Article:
5 Film Franchise Endings That Rival ‘Avengers: Endgame’
Avengers: Endgame was a box office triumph, a critical success, and a fan’s most magnificent dream sequence all in one satisfying conclusion. With allusions to previous installments, a narrative depth required of a 22-film build-up, and tear-jerking denouements for Tony Stark and Steve Rogers, it’s challenging to think of film franchises that have ended on equally high notes.
Unfortunately, it’s quite easy to think of franchises that should have quit while they were ahead. A Good Day to Die Hard wasn’t Willis’ proudest moment, RoboCop 3 was not a necessity, Jaws: The Revenge was marvelously misguided, and the list goes on and on. Yet, a few film franchises — with inspiring creative visions and a need to exist at their core — have managed to produce breathtaking conclusions. Below, you will find a list of film franchises with endings that rival Avengers: Endgame.
5. ‘Ocean’s 13’
With the appeal inherent to the previous two installments, Ocean’ 13 offers the same formula as its predecessors but manages to stray from mimicry with an engaging plot and the intriguing character dynamics audiences appreciate. While Ocean’s 8 recently debuted, it is often considered separate from the original trilogy — designed to pay homage via the title and approach, yet not intended to be an exact narrative continuation.
With funny, witty banter and top-notch entertainment value, the movie may not be the cream of the crop on this list; however, it deserves a spot as one of the few non-fantasy/ young adult-oriented franchises to receive such success.
4. ‘The Hunger Games: Mockingjay — Part 2’
Rare is a movie franchise that outdoes the source material on which it is based. However, The Hunger Games — with Oscar-winning actress Jennifer Lawrence carrying the torch — manages to bring a breath of fresh air to a novel series that many consider largely plot-driven and heavy-handed.
Mockingjay Part 2 is poignant and, at times, quite difficult to watch. A mature undertaking for its youthful audience, Mockingjay Part 2 retains its YA shtick, yet shines in its moments of somber sobriety, and has Julianne Moore, Jennifer Lawrence, and Donald Sutherland to thank for an impressive final bow. Both thoughtful and action-packed, the final film tugs at the heartstrings while keeping you in suspense (in a fashion similar to Avengers: Endgame).
3. ‘The Lord of the Rings: Return of the King’
Boasting a whopping 93% critics’ score and an 86% audience score on Rotten Tomatoes, The Lord of the Rings: Return of the King remains one of the most memorable film franchise endings to date.
The visual spectacle alone is worth a thousand words (especially for 2003); however, the film does not shy from the emotional power that drives its predecessors, as the film’s integral sense of closure is seamlessly transferred from the screen to the audience. Though quite long, fans of the franchise wouldn’t have wanted it any other way.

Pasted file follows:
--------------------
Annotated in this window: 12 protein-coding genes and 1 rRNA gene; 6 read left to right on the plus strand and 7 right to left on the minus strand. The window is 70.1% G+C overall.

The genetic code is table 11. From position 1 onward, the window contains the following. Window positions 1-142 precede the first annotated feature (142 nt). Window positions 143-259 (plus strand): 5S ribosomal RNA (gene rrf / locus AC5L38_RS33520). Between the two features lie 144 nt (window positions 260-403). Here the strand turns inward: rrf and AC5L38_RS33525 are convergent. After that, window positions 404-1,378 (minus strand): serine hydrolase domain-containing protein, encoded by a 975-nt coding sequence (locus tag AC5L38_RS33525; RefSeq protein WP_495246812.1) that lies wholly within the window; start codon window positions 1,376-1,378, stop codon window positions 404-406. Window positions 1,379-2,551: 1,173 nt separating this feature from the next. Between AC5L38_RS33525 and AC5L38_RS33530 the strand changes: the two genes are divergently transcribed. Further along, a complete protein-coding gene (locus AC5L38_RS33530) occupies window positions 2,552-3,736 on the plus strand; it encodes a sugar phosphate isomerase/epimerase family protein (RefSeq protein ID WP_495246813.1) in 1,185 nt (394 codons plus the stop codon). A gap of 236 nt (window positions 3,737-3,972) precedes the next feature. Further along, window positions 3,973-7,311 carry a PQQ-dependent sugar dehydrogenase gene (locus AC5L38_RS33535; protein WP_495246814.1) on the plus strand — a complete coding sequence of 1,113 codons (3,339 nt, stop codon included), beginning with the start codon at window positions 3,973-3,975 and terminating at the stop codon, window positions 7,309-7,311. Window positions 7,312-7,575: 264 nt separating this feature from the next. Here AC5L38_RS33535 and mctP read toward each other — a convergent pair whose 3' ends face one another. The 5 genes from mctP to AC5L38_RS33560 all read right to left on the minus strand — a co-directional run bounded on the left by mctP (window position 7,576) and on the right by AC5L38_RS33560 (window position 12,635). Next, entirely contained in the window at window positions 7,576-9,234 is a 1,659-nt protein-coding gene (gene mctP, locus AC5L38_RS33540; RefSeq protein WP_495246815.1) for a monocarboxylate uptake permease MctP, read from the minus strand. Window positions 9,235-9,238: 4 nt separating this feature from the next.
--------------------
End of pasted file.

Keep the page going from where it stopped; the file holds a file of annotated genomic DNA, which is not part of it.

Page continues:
2. ‘The Dark Knight Rises’
While Batman has not received the justice he deserves as of late (Batman V. Superman), Christopher Nolan’s take featuring Christian Bale as the iconic character was nearly perfect.
Though the final narrative was ambitious, Christopher Nolan delivered on all fronts: it was engaging, suspenseful, action-packed, and thoughtful. Not to mention, Anne Hathaway’s Catwoman was exactly what the movie needed to match, if not surpass, its predecessors.
Christopher Nolan, with his Batman trilogy, flipped the superhero genre on its head, always extending what viewers expected to see from such films. In doing so, he cemented the groundwork for some of the sociopolitical complexities prevalent in the Avengers saga.
1. ‘Harry Potter and the Deathly Hallows — Part 2’
If you did not cry multiple times while watching Harry Potter and the Deathly Hallows — Part 2, you must not be a human capable of real emotion. From Mrs. Weasley defeating Bellatrix Lestrange to Neville Longbottom killing Nagini, this movie is filled to the brim with satisfying narrative conclusions. No stone is left unturned, no spell is lest uncast, and no character is left unvalidated.
With a 96% critics’ score on Rotten Tomatoes, reviewers hailed the film as “thrilling, powerfully acted, and visually dazzling;” Working from J.K. Rowling’s source material, the movie is an inspired grand finish, infused with nostalgia that leaves audiences simultaneously fulfilled and empty-hearted — the movie gives viewers what they need, but forces them to wave goodbye to Hogwarts and all those who came to define their childhoods. Let’s just say determining whether the Avengers or Harry Potter is more heavily ingrained into contemporary culture is no easy task.